All posts tagged: Taschen

Architecture goes California Crazy

In 1920s America, at the dawn of the automobile age, diners and souvenir shops sought new, creative ways to lure drivers into their roadside establishments. The result was eccentric structures all along America’s Sunbelt, designed to be spotted from miles away. The roster includes owls, dinosaurs, coffee-pots, and even a Mexican giant standing on a roof serving nachos and beer. At the time, the architectural establishment dismissed these structures as “monstrosities”, but they flourished nevertheless, and now they’re even celebrated. 

2018-05-31T09:17:59+00:00

The dark side of the City of Angels

“The streets were dark with something more than night,” wrote Raymond Chandler in The Simple Art of Murder (1950). Born in Chicago but brought up in Los Angeles, Chandler helped create the genre that became synonymous with the City of Angels – the grimy, morally ambiguous Noir. And, suggests a new book by Taschen’s executive editor Jim Heimann, there’s good reason why LA gave birth to Noir. A small (though already shady) city until 1892, it was transformed when oil was discovered in modern day Echo Park. The black gold brought in money, and with it corruption, and a series of lurid real-life crimes. At the same time, Hollywood and the burgeoning newspaper industry helped ensure a plentiful supply of photographers, documenting both the good and the bad to be found.

2018-02-20T12:26:59+00:00

Peter Beard’s landmark work documenting man-made destruction done to Africa’s wildlife

“The deeper the white man went into Africa, the faster the life flowed out of it, off the plains and out of the bush…vanishing in acres of trophies and hides and carcasses” proclaimed renowned photographer and artist Peter Beard in his 1965 seminal publication The End Game, a tome highlighting the atrocities of man made destruction done to Africa’s wildlife in the National Parks of Kenya’s Tsavo lowlands and Uganda.     And in 2015, deeper the white man goes. July saw online outrage erupt over the merciless killing of Cecil the Lion in Zimbabwe, poached by US dentist Walter Palmer for a sum of $50,000. Meanwhile as the world mourned Cecil, five of Kenya’s endangered elephants were quietly slain in Tsavo, to the absent furor of almost no media attention. This devastating poaching incident echoes The End Game’s haunting images and text that fill its 292 pages, which chronicle the same ruthless fate these endangered elephants were subject to half a century ago as they are today.     The 50th anniversary edition of …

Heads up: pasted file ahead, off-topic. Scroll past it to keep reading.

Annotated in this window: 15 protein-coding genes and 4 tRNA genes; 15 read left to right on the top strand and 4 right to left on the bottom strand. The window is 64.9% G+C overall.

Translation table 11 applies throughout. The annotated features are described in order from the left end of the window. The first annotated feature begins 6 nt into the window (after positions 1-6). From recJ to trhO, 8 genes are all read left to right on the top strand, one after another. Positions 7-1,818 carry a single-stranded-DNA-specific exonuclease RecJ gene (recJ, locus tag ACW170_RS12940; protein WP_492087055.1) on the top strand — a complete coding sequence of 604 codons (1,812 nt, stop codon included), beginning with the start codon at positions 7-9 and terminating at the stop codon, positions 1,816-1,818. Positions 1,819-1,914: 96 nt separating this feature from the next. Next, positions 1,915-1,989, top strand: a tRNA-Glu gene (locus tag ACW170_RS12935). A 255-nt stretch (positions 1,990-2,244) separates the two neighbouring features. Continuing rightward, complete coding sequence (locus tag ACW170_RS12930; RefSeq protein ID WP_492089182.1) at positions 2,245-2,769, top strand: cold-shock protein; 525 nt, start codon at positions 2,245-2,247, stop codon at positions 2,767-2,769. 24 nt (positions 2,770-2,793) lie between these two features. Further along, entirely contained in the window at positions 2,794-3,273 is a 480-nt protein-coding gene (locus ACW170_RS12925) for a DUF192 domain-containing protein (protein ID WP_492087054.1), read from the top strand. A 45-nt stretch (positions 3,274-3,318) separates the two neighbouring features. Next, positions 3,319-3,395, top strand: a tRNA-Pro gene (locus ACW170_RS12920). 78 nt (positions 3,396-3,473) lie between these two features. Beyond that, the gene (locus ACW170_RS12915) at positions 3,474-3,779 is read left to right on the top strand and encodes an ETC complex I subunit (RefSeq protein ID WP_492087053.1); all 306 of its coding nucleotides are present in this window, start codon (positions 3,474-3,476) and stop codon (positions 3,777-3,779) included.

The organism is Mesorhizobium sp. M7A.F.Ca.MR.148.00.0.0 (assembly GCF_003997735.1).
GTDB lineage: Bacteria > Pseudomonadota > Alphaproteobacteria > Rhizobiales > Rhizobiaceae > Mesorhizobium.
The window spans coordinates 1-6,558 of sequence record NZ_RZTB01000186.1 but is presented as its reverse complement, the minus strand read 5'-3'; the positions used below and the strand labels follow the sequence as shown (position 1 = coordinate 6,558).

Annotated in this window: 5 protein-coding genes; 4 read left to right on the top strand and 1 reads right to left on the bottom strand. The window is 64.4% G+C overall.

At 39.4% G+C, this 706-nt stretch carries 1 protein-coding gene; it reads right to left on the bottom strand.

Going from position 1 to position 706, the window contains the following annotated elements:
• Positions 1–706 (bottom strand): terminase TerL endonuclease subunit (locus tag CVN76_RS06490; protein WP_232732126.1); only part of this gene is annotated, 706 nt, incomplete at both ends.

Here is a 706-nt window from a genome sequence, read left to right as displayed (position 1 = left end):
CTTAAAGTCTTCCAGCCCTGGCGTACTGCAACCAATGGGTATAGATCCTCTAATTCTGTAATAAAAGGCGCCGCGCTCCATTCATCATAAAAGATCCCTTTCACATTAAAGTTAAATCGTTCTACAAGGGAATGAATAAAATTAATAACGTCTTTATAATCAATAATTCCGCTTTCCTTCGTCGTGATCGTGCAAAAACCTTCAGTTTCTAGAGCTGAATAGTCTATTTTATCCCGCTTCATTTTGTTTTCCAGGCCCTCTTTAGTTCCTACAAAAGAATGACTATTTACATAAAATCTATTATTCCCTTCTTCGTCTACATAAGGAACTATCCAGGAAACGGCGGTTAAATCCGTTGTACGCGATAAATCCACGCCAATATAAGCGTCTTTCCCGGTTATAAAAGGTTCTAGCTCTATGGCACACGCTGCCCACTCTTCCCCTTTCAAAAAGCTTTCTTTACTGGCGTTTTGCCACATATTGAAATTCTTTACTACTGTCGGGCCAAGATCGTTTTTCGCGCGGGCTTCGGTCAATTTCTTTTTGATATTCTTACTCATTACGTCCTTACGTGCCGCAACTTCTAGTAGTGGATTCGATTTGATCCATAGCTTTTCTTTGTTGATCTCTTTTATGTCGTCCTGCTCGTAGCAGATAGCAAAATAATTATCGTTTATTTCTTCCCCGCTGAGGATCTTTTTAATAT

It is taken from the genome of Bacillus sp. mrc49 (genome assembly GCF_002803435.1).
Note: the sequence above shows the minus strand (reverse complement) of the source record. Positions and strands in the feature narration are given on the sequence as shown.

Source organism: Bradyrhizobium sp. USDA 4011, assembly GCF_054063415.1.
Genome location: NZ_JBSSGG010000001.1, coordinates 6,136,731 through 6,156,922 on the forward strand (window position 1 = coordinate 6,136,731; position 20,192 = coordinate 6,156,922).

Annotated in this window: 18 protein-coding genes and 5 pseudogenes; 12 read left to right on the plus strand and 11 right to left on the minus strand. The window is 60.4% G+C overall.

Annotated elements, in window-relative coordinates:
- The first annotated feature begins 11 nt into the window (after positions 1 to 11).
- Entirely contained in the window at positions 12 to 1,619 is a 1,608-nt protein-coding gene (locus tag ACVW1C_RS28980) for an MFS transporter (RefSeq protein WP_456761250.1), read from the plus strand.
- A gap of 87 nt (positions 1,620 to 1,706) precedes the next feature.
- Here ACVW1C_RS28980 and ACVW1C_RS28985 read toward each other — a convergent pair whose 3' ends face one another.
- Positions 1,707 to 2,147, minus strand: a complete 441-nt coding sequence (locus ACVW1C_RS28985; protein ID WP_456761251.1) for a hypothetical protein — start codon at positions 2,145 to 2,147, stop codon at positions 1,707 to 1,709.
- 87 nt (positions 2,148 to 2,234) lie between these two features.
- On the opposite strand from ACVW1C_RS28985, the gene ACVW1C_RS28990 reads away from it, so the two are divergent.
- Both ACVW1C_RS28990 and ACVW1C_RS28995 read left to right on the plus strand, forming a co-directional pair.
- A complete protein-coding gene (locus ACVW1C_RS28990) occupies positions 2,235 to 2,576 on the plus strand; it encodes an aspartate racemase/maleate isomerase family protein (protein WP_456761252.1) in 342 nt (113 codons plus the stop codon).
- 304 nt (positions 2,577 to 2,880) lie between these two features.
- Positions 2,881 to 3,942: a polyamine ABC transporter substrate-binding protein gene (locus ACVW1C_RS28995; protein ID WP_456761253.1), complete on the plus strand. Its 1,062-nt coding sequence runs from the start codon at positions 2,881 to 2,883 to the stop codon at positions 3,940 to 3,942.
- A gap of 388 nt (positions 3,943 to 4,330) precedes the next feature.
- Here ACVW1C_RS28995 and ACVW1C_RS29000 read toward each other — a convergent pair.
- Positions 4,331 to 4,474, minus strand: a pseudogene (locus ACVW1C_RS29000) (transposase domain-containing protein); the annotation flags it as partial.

2015-11-18T13:22:01+00:00

Sanibal Island. 1976. An outtake from the session for the record Black and Blue. Photo by Hiro. ©The Rolling Stones

The Rolling Stones – 53 years in photography

At over 500 pages and weighing 10 pounds, Taschen’s new photographic survey of The Rolling Stones reflects the magnitude of the band’s 53-year-long career. Philip Townsend’s photograph of the band wearing checked suits and slightly awkward smiles on the eve of their first British tour is among the images to document the band’s bright-eyed and blues-obsessed beginnings. Shots from the height of fame follow, such as Michael Cooper’s saturated colour photographs, which capture the band draped in all the trappings of 60s psychedelia. The journey draws to a close with Anton Corbijn’s striking black and white shots of The Stones in 2005, visibly aged but lacking none of the spark of youth. For a publication that boasts the work of several prominent photographers – Cecil Beaton, David Bailey, Ethan Russell and Annie Leibovitz to name but a few – choosing a cover must have been difficult. A photograph taken by British photographer Gered Mankowitz is given the pride of place. Shot during the same session which produced the cover of the band’s 1967 album Between …

2015-04-21T18:41:43+00:00

BJP Staff